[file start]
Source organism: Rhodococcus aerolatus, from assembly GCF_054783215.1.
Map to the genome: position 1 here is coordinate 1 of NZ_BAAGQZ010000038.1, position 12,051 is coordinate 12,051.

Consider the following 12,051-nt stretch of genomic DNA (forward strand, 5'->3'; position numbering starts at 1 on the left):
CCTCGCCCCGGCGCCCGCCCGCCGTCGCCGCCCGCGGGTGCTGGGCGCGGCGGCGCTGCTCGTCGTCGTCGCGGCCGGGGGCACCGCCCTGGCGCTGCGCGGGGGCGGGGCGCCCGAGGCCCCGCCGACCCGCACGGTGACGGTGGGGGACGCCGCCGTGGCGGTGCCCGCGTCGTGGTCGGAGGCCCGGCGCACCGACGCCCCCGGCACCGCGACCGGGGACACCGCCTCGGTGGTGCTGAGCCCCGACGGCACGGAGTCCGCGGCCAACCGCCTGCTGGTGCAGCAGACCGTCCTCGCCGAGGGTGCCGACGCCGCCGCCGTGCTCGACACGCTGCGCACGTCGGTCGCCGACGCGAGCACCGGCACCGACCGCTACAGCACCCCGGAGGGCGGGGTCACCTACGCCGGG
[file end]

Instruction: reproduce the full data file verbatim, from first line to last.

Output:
Source organism: Rhodococcus aerolatus, from assembly GCF_054783215.1.
Map to the genome: position 1 here is coordinate 1 of NZ_BAAGQZ010000038.1, position 12,051 is coordinate 12,051.

Consider the following 12,051-nt stretch of genomic DNA (forward strand, 5'->3'; position numbering starts at 1 on the left):
CCTCGCCCCGGCGCCCGCCCGCCGTCGCCGCCCGCGGGTGCTGGGCGCGGCGGCGCTGCTCGTCGTCGTCGCGGCCGGGGGCACCGCCCTGGCGCTGCGCGGGGGCGGGGCGCCCGAGGCCCCGCCGACCCGCACGGTGACGGTGGGGGACGCCGCCGTGGCGGTGCCCGCGTCGTGGTCGGAGGCCCGGCGCACCGACGCCCCCGGCACCGCGACCGGGGACACCGCCTCGGTGGTGCTGAGCCCCGACGGCACGGAGTCCGCGGCCAACCGCCTGCTGGTGCAGCAGACCGTCCTCGCCGAGGGTGCCGACGCCGCCGCCGTGCTCGACACGCTGCGCACGTCGGTCGCCGACGCGAGCACCGGCACCGACCGCTACAGCACCCCGGAGGGCGGGGTCACCTACGCCGGG